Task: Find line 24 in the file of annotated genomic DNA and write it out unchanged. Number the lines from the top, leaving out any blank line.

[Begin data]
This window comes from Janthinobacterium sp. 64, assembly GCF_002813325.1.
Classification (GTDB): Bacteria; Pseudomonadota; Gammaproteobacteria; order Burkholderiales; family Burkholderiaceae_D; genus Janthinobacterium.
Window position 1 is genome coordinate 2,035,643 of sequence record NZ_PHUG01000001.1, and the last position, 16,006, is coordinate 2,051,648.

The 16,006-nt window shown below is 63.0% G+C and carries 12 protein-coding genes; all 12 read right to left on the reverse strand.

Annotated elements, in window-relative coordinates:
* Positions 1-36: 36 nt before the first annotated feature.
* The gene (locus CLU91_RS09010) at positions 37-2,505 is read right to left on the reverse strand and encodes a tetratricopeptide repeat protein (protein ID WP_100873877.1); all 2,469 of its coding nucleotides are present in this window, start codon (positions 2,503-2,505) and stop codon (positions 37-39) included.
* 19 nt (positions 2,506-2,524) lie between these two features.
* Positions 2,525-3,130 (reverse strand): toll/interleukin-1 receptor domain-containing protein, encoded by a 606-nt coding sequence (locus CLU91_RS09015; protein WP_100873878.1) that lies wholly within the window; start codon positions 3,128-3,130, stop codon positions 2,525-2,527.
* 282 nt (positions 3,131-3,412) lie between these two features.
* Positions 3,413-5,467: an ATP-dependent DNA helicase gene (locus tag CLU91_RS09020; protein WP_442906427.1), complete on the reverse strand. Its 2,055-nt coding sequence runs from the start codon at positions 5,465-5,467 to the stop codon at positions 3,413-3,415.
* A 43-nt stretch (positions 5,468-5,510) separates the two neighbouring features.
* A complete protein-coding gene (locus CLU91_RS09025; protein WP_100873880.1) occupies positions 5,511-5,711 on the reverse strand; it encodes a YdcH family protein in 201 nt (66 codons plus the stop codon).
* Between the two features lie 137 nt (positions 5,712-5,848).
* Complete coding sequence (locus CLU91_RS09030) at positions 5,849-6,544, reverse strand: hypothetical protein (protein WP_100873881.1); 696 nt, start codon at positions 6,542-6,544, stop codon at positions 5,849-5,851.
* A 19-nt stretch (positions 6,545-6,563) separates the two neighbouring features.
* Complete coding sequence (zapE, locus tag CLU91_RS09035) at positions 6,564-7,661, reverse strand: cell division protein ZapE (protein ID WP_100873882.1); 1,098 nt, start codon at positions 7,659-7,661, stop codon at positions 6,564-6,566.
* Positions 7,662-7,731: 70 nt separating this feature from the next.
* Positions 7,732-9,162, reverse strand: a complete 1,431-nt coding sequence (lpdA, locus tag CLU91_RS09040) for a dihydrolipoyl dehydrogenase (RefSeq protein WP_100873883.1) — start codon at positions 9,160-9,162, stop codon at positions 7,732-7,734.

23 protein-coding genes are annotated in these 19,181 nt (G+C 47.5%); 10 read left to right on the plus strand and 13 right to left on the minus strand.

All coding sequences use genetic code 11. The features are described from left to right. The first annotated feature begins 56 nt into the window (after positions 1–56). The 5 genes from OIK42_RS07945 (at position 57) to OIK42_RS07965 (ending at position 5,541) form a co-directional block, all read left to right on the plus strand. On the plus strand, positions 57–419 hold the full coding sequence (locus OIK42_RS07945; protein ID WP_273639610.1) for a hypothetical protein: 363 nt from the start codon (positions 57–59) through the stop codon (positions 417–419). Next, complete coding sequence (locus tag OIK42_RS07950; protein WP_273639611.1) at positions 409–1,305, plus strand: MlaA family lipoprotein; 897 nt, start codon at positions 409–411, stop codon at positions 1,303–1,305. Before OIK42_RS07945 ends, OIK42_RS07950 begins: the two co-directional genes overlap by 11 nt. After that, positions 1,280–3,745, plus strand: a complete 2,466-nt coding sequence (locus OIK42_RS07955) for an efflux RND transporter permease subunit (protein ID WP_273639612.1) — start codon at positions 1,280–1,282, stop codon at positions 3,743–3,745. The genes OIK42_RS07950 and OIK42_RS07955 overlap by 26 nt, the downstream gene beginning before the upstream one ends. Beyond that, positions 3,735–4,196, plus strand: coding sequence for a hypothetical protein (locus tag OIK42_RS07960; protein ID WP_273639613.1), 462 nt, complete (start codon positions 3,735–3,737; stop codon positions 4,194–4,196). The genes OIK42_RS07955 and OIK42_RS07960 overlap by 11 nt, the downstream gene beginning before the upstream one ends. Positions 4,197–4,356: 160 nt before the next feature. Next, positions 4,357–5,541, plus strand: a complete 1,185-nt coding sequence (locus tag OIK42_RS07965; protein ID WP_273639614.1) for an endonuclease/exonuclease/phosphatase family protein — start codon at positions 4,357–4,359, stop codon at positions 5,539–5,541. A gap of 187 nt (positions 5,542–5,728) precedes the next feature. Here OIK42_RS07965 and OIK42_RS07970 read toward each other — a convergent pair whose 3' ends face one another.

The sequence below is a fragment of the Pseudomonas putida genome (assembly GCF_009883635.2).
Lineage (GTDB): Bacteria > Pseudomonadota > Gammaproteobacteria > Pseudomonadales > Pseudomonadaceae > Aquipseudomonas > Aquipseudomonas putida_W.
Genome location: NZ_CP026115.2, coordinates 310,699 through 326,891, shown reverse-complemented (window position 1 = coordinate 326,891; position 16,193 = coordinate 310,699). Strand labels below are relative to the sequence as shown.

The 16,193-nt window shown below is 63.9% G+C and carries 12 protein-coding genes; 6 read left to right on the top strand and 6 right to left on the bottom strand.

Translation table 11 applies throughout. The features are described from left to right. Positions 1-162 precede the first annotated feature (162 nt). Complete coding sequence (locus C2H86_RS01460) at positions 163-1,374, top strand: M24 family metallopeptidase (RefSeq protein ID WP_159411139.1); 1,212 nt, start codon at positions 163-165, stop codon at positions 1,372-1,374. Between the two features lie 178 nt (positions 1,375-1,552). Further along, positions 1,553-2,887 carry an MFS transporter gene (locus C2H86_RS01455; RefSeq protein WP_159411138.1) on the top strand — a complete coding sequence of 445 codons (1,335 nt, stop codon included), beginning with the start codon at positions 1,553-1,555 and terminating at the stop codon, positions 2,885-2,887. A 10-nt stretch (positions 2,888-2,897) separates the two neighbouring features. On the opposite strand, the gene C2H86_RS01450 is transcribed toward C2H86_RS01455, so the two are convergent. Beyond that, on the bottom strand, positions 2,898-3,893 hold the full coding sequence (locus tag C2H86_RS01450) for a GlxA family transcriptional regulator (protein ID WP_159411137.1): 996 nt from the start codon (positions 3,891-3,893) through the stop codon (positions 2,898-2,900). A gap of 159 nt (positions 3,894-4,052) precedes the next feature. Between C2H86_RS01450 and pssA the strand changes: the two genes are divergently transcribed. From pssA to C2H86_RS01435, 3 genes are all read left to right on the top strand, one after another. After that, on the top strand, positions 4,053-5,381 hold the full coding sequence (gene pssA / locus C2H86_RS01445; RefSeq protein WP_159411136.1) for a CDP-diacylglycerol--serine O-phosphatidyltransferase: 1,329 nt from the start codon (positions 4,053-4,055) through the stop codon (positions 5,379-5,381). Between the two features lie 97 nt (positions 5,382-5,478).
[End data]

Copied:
Genome location: NZ_CP026115.2, coordinates 310,699 through 326,891, shown reverse-complemented (window position 1 = coordinate 326,891; position 16,193 = coordinate 310,699). Strand labels below are relative to the sequence as shown.